Looking Backward

You’re not going to believe what I found! I was looking for something, (I have forgotten what because I got so excited about my discovery). I have opened and closed that drawer a hundred times and never saw it, but today sitting on the top of a pile was my mother’s leather-bound autograph book. She received the book from an aunt and uncle for Christmas, 1928, when she was eleven years old. My mother died in 2010 and retained this treasure for all those years, yet I had never taken notice of it.


Every page, front and back, is filled with writing, some pencil, some ink, and the sentiments are interesting well-wishes, plus trite poetry, names and dates of people long gone. The rhymes are so simple and corny that they are sweet. For example: “I love you little, I love you big, I love you like a little red pig.” Your friend, Nina. Dated January 9, 1929. Nice thoughts, Nina. Love you, too.


Or another: “When you’re sitting on the sofa, With your beau at your side, Beware of all false impressions, For his mustache might be dyed.” I remain your true friend, Margaret, dated Jan 10, 1930. Good advice, Margaret. I always liked mustaches, but now I’ll look them differently, maybe suspiciously.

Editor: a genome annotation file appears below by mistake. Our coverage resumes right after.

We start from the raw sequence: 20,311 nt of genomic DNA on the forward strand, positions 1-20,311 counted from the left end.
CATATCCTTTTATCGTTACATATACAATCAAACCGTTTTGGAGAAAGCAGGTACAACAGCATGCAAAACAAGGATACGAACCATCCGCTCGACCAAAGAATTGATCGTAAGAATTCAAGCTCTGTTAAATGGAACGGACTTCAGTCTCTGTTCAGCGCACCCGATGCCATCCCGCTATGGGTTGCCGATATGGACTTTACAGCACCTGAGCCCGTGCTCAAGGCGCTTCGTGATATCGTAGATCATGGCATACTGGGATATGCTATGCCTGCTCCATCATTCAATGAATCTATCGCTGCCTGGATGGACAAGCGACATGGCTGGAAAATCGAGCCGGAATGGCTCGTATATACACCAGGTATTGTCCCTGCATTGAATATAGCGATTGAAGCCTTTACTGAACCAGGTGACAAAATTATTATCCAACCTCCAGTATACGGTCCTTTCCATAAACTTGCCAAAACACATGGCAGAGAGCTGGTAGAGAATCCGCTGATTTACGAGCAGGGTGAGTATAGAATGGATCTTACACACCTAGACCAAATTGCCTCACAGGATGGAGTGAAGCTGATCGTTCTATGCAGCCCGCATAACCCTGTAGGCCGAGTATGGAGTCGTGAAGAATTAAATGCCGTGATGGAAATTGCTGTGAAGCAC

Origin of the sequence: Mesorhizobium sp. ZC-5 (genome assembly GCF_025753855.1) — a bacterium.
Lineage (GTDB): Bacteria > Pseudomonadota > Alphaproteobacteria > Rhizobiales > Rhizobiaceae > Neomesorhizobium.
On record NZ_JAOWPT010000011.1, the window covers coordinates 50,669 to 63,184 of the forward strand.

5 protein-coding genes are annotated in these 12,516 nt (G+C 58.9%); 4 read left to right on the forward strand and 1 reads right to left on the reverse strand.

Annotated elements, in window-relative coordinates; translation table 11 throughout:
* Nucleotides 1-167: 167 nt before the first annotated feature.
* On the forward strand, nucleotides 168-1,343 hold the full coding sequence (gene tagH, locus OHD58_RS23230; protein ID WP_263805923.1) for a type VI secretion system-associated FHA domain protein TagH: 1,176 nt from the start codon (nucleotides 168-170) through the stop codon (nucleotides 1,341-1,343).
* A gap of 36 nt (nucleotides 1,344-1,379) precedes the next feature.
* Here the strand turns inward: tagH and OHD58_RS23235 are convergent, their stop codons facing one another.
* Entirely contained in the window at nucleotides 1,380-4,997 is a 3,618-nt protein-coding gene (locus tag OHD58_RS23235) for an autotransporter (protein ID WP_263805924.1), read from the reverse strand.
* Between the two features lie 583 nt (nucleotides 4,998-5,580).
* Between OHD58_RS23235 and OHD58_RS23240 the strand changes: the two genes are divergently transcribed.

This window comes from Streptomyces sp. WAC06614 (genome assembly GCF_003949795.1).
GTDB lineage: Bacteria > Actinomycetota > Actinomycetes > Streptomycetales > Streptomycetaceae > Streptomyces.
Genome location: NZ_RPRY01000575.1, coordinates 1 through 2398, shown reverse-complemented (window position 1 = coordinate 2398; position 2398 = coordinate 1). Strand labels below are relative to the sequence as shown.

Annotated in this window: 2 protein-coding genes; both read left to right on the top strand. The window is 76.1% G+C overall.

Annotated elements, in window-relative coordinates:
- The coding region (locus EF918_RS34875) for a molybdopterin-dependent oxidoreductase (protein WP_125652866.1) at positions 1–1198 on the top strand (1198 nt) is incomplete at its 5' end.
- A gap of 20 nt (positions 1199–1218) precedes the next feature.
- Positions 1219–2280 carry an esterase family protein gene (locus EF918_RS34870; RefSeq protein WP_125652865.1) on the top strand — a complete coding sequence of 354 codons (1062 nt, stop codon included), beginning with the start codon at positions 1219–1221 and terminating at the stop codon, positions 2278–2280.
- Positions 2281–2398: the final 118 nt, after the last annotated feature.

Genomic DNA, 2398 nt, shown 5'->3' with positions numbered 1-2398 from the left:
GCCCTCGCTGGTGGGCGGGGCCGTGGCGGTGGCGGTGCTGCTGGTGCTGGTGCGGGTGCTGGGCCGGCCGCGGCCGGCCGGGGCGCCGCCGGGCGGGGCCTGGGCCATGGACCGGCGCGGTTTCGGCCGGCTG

Every entry was written in cursive, mostly readable, although the writing had faded through the years. It might have been the 1929 version of the school yearbook since some entries had a one-inch square black and white photograph attached with glue. The girls must have all used the same hairstylist as the haircuts looked similar in the salad-bowl-over-the-head-style that all of us experienced at some point in our lives. Is it possible that the Great Depression curbed the hair cutting industry and they did use salad bowls?


Most of the poems rhymed with quick little chants, and I read several about rolling pins, like this one from Frances, “When you get married and your husband gets cross, pick up the rolling pin and say, I’m the boss.” Several referred to babies, as in Leona’s poem, “When you get married and have twins, you can come to me for safety pins.” The need for safety pins went out with disposable diapers and the threat of a rolling pin might be construed as domestic violence.


Eileen might have initiated the whole text talk movement because her poem read “yyur, yyub, icur, yy4me.” I also found a couple interesting rhymes and this one from Ruth is catchy, “May bad luck follow you all the days of your life, but never catch up.” It’s thoughtful, kind of a reverse wish and I like it. I have never heard Myrna’s truism stated quite this way before, “What you are is God’s gift to you. What you make of yourself is your gift to God.” Myrna said that on May 23, 1933, and it’s good advice even today. Wilma offers more straightforward advice with, “The only way to have a friend is to be one.”


It was fun looking back nearly one hundred years. These children are all dead and gone, but they had fun writing them, and I had fun reading them. And I hope you liked them, too.



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